DUSK - Develop at Userland Install into Kernel

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  • 1. DUSK: Develop at User level, inStall in Kernel Alexey Smirnov and Tzi-cker Chiueh ECSL Research Seminar 09/13/05
  • 2. Outline
    • Introduction
    • Related Work
    • Netfilter Overview
    • System Architecture
    • Evaluation
    • Conclusion
  • 3. Introduction
    • Kernel is often extended using kernel modules.
    • Netfilter – hooks in network component.
    • Development at user-level is convenient: gdb, ddd, etc.
    • Kernel modules have lower overhead.
    • DUSK achieves best of both worlds.
  • 4. User-level Development of Kernel Extensions
    • Provide kernel API at user-level. A lot of functions, changes from one version to another.
    • Implement a new API that resembles kernel API. Not convenient for the programmer, requires code rewriting.
  • 5. DUSK Overview
    • DUSK is an extension to GCC that compiles the source code of a kernel module into a user-level program.
    • It links several helper functions to the user-level module.
    • Same helper functions for different versions of Linux kernel.
  • 6. DUSK Framework
    • User-level component: the kernel module compiled as a user level program.
    • Kernel-level component: handles user-level module’s requests.
    • The two components are connected using UDP sockets.
    • Can run on different architectures: user-level module on x86 running in gdb and kernel-level module on MIPS wireless router.
  • 7. Related Work
    • VFS layer: UFS uses NFS loopback API. UpcallFS – a stackable file system.
    • Device drivers: Userdev provides a user-level library.
    • Network stack: icTCP exposes TCP stack parameters to user programs. Netfilter simulator runs Netfilter hooks at user level.
  • 8. Netfilter Architecture
    • Netfilter adds a set of five hooks to kernel network stack:
    • A Netfilter module verdict: NF_ACCEPT , NF_DROP , NF_STOLEN , NF_QUEUE , NF_REPEAT .
  • 9. Netfilter User Mode Modules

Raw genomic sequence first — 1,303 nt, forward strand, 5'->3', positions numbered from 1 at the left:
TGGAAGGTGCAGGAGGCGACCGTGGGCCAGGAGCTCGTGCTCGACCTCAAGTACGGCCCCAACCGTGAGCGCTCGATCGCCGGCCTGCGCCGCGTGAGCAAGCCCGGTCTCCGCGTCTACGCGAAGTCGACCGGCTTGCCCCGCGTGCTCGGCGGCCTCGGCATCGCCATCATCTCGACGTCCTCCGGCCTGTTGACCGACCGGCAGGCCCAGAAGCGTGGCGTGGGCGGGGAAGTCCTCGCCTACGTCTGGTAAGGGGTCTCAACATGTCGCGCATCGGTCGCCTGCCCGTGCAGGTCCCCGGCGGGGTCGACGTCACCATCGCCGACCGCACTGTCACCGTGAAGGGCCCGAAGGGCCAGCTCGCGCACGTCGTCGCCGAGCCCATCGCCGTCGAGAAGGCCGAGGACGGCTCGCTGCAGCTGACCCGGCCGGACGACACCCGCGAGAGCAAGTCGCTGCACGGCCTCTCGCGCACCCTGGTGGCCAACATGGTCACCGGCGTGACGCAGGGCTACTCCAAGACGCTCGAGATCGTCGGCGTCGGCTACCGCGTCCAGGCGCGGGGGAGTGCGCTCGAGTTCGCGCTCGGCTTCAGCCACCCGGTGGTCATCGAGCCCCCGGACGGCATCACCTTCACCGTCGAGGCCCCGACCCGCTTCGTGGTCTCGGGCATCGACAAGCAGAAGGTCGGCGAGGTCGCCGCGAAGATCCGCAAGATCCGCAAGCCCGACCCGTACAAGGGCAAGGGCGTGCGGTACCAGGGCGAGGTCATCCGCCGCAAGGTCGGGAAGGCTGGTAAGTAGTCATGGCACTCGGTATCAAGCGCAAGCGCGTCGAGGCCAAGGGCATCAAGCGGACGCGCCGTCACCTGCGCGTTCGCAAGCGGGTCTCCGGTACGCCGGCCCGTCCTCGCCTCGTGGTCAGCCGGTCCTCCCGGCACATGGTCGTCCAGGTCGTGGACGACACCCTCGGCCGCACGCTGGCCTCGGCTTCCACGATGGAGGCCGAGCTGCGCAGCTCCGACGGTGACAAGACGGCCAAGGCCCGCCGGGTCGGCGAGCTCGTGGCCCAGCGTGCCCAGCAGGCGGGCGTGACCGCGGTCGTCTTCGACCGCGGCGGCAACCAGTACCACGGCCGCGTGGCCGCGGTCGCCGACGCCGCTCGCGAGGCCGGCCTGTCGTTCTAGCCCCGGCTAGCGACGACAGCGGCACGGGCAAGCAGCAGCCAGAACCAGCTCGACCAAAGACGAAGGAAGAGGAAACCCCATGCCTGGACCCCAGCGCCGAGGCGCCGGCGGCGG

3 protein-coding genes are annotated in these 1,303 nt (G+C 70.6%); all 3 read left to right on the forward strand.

• NF_QUEUE verdict sends sk_buff to user space using a netlink socket. The queue handler is either standard or programmer-defined.
    • A user module can only read sk_buff but cannot change kernel memory.
  • 10. iptables
    • iptables controls parameters of Linux firewall.
    • iptables -A PREROUTING –p tcp --destination-port 80 –j QUEUE
    • iptables –A POSTROUTING –p udp --source-port 5678 –j DROP
    • Has string matching capabilities. Stateless IDS.
  • 11. Kernel-level Programming at User Level
    • User-level kernel modules need to:
      • Read/write kernel memory;
      • Call kernel functions;
      • Access global kernel variables, e. g. current
    • Programmers can modify source code of kernel module using these blocks to run it at user level.
  • 12. Three Basic Blocks
    • Kernel memory access: /dev/kmem
    • Kernel function calls: new system call sys_exec(). System.map for address lookup.
    • A new system call sys_kvar() for variable access.
    • sys_exec() and sys_kvar() are implemented in DUSK kernel module.
    • Kernel module and user module communicate using UDP sockets.
  • 13. Using Basic Blocks to Run Kernel Module at User Level
    • Kernel module source code:
    • sk_buff->len
    • User-level code:
      • Define a shadow variable u_sk_buff;
      • malloc() memory for it;
      • Use kmem_read() to copy sk_buff from kernel memory to shadow variable;
      • Commit changes to u_sk_buff using kmem_write().
    • Our goal: automatic transformation.
  • 14. DUSK Framework
  • 15. DUSK Run-Time Support
    • Kernel extension registration/de-registration. The address of a function is sent to the kernel.
    • Processing kernel requests. An appropriate extension handles each request.
    • Module initialization/cleanup. init_module() and cleanup_module() are called when user-level module starts and terminates.
  • 16. Extension Management
    • nfho_post_routing.hook=khook_ip_input;
    • nfho_post_routing.hooknum = NF_IP_POST_ROUTING;
    • nf_register_hook(&nfho_post_routing);
    • Kernel-level DUSK module replaces khook_ip_input with a proxy kernel function and returns extension type and sequence number to the user program.